For Australian women, there is only one brand of applicator tampon and I think it may just be our American friends that are buying them. I’m afraid I have to agree with this clever woman who described the use of an applicator as “feeling a bit like someone else putting your glasses on”.

There is one common theme though, no matter where you live, those patronizing television commercials stay the same. It doesn’t matter where you are in the world. I was so pleased to find this one. Have you seen it?

So, are you brave enough to share how it works in your part of the world? Tampons, pads, moon cups. What are you packing?

  • http://www.smaggle.com/ Smaggle

    Why thank you! Glad to see the great debate continued!

  • http://www.alwayslauren.wordpress.com/ Lauren

    Having been armed and dangerous with Tampax since age 16, I am a devotee. Having crossed the divides from Africa to the Middle East and now Australia it’s been the one constant. Bless. My gobsmacking moment came last year when a colleague looking for nail polish in my drawer saw them and wondered how on earth they worked?:) I handed over the info pamphlet. Hell of an ah-ha moment. Great post x

  • http://www.blogger.com/profile/07573689335191518483 whatsinemmasbrain

    That ad is hilarious!
    I am very curious, but mildly disturbed by the moon cup.. I would love to be brave enough to try it, I have heard great things. I am a tampon girl, although I do have to be specific when my hubby is doing the shopping though as he calls anything period related Meds.
    Great post.

  • http://www.blogger.com/profile/16561240096806868742 Toni

    I use a Diva Cup and I LOVE it. Seriously, I wouldn’t go back to tampons if you paid me. Hell of a learning curve, though!
    I’d never thought what it would be like trying to smuggle tampons through customs! It’s embarrassing enough to drop one out of your bag at Playgroup!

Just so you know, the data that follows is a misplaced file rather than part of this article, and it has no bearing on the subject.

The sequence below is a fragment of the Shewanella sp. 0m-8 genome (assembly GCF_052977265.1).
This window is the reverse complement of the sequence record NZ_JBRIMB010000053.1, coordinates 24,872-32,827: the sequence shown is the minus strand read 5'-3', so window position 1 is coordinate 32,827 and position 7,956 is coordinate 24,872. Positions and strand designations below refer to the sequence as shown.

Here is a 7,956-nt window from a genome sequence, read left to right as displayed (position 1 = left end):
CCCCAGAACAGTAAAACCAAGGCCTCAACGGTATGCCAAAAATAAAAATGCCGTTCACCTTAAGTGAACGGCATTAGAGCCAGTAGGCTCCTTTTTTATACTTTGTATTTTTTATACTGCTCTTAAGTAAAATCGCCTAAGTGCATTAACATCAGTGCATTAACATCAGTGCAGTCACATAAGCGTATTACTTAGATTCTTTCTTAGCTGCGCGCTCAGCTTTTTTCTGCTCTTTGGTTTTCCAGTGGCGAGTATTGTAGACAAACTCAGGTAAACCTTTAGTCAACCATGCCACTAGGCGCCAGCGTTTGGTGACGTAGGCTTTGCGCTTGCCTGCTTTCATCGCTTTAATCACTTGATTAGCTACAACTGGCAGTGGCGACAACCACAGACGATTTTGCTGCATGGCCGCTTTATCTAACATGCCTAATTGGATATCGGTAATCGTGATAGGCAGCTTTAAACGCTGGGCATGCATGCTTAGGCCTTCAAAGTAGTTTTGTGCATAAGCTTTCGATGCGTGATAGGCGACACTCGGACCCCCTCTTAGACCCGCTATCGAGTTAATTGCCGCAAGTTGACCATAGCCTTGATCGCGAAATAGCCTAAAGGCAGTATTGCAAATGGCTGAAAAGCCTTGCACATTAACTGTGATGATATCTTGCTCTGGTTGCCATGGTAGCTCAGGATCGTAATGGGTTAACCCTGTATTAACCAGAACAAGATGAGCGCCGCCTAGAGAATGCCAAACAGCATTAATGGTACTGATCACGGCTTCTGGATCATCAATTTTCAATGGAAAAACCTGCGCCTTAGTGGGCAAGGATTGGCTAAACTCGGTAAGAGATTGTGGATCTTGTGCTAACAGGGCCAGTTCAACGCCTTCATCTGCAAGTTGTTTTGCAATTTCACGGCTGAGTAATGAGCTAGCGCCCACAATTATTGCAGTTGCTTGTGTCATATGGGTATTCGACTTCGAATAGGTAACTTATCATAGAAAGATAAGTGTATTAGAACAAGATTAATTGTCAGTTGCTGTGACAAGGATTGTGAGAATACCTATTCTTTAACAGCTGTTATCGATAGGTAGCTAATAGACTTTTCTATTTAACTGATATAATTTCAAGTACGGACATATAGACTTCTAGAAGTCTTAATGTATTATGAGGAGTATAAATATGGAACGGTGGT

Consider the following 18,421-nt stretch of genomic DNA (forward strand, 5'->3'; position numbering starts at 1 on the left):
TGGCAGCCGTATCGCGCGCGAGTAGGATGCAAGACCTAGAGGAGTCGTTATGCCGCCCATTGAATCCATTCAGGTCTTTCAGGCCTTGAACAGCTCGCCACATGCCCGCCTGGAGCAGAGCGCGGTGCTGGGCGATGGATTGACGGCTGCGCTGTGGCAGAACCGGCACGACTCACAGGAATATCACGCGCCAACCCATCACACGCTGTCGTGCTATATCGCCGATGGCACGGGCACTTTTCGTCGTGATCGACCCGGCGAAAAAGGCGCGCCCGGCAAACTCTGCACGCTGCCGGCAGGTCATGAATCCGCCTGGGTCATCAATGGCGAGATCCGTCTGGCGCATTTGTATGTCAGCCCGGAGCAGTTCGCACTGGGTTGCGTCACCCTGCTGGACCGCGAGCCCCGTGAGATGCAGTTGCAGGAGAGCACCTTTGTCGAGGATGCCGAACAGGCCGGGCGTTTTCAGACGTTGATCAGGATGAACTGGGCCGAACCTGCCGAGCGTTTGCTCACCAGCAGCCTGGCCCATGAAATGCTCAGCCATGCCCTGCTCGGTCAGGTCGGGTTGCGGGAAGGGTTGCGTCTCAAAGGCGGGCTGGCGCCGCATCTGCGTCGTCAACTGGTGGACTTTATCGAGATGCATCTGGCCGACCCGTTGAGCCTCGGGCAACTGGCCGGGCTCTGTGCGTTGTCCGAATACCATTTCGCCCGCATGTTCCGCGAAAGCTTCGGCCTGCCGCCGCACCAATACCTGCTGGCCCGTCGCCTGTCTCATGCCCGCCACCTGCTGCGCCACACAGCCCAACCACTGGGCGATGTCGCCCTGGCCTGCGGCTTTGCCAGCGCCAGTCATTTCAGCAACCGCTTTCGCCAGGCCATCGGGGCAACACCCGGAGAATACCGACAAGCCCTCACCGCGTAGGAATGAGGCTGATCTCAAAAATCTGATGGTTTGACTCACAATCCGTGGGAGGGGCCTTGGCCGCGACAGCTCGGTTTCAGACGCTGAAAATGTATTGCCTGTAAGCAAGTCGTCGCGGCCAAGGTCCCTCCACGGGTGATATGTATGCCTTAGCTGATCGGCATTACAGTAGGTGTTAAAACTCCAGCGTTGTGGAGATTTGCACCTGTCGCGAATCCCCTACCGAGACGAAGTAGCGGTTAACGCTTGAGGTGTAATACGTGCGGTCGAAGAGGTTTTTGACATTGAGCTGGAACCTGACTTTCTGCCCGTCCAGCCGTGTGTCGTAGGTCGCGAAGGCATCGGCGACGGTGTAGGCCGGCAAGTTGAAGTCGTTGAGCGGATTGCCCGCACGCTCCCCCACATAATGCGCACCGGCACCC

• Twitchy

    Loved the ad! Tampon ads usually are ridiculous, however you will *never* catch me wearing white pants any day of the year. Not in THIS lifetime!
    I have an array, I say a plethora of items to suit the given moment. But I can’t say anything with a cup or a little white telescope is included.

  • http://www.blogger.com/profile/15026987107815016616 4 kids, 20 suitcases and a beagle

    @ Emma, in regards to the “meds”. What happened to meds? Do they still exist? I remember a friend doing a school exchange and they told her not to pack them in her suitcase as the plastic pockets exploded due to the air pressure in the plane!

    @Toni – you are now our Diva/Moon Cup expert. I have a traveling question? I’m also keen to give one a try but wondered how they were if the water you were washing them in wasn’t that clean eg. what if you were traveling through India? What are they like for swimming?

  • http://carlaeknight.blogspot.com/ Carla

    Thank God I got rid of the whole mess at 35. However, it was tampons (US with applicator, ugh) and pads because my reproductive system was apparently made up of spare parts put together with duct tape, staples and Elmer’s Glue. Just tampons didn’t do it (even two at a time). I think ads for almost all personal products are absurd. What is wrong with these people? Do they really think we are quite that stupid?

  • http://www.blogger.com/profile/07695203425270299420 Very Bored in Catalunya